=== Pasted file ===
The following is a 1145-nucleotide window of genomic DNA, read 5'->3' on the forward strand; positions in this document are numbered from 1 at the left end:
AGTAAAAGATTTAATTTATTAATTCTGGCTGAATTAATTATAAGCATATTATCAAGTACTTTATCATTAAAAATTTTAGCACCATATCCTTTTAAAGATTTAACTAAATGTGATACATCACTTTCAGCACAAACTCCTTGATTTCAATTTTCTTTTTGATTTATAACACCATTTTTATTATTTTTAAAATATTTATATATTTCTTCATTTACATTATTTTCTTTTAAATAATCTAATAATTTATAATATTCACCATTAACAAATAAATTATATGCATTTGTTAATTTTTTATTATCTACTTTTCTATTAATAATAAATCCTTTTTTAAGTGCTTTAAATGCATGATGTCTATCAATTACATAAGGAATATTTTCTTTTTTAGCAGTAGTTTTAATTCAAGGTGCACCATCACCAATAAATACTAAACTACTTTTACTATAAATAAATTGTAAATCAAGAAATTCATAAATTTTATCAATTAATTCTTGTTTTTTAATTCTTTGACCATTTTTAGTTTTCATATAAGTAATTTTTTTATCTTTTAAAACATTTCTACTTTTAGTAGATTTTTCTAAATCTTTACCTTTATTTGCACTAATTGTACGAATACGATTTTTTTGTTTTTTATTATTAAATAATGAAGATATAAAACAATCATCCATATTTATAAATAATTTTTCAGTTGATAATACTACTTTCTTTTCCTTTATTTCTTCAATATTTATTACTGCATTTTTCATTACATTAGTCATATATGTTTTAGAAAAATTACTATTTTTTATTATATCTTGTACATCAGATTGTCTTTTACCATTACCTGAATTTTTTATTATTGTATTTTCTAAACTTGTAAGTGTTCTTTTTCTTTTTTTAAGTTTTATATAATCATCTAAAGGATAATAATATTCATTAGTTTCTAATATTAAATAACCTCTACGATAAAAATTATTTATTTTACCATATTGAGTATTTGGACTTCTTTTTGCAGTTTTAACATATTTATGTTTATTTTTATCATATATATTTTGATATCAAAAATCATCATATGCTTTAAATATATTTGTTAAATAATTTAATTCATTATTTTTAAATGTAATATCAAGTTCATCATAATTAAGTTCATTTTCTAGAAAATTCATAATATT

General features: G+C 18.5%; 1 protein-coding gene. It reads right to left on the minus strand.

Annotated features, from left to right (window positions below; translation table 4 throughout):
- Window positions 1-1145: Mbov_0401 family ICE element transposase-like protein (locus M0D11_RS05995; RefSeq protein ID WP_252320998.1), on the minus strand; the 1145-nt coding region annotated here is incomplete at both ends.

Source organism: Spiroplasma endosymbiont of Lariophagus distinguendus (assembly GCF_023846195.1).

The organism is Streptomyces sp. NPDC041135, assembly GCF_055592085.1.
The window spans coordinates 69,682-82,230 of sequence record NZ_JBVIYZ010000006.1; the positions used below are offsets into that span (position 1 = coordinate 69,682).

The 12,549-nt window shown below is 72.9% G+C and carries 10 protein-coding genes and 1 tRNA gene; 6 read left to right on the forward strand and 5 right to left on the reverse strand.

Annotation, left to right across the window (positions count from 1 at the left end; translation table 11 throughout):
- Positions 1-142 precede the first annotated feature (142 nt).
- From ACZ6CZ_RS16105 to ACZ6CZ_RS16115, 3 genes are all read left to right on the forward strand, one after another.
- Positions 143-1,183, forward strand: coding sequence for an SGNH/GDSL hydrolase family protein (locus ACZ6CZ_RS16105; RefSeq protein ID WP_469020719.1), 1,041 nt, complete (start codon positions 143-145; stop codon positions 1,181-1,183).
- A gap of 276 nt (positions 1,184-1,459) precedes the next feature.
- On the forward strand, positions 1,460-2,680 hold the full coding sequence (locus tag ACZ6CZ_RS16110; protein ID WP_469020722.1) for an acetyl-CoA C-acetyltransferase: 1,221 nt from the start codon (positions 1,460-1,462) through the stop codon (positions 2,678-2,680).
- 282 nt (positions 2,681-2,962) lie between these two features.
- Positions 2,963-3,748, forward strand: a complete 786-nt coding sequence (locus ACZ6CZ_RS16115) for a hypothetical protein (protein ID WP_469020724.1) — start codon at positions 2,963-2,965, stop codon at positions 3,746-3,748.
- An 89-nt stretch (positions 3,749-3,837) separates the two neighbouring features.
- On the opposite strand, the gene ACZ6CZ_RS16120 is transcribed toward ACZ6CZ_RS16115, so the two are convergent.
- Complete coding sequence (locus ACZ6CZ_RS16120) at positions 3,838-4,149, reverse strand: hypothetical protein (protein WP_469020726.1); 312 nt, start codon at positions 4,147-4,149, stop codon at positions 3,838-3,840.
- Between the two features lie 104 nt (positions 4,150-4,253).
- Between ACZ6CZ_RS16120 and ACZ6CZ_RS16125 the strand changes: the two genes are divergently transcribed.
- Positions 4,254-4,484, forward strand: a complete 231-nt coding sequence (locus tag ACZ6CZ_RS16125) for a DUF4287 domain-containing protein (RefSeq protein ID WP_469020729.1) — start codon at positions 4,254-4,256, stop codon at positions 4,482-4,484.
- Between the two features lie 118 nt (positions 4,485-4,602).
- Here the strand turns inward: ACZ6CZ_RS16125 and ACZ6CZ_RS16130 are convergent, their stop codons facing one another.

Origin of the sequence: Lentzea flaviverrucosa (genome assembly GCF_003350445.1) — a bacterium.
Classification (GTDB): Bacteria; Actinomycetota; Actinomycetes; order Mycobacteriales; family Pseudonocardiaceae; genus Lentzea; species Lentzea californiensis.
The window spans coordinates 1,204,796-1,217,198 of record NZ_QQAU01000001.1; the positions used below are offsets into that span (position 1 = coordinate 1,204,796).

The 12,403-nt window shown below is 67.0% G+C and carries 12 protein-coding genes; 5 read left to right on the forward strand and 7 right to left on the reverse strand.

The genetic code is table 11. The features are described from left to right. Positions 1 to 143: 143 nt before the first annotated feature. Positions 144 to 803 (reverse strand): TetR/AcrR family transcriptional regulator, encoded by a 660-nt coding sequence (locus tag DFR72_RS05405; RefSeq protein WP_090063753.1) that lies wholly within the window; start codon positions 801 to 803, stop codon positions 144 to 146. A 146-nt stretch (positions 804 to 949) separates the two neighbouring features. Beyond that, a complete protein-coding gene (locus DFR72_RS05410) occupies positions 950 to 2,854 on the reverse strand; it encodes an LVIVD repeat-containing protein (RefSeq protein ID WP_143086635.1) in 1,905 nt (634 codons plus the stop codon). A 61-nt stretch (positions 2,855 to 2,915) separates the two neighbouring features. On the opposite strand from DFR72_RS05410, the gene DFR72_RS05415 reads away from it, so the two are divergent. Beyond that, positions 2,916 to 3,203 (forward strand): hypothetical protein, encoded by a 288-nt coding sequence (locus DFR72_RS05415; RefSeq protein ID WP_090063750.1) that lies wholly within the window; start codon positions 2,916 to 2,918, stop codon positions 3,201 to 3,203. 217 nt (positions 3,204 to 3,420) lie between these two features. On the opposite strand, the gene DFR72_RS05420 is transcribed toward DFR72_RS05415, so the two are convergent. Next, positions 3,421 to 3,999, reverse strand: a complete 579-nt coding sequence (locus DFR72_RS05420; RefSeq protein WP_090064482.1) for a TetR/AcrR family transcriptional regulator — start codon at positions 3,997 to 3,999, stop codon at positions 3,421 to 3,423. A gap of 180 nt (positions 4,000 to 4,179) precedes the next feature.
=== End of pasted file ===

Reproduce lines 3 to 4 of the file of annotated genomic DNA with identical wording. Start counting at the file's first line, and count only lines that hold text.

General features: G+C 18.5%; 1 protein-coding gene. It reads right to left on the minus strand.

Annotated features, from left to right (window positions below; translation table 4 throughout):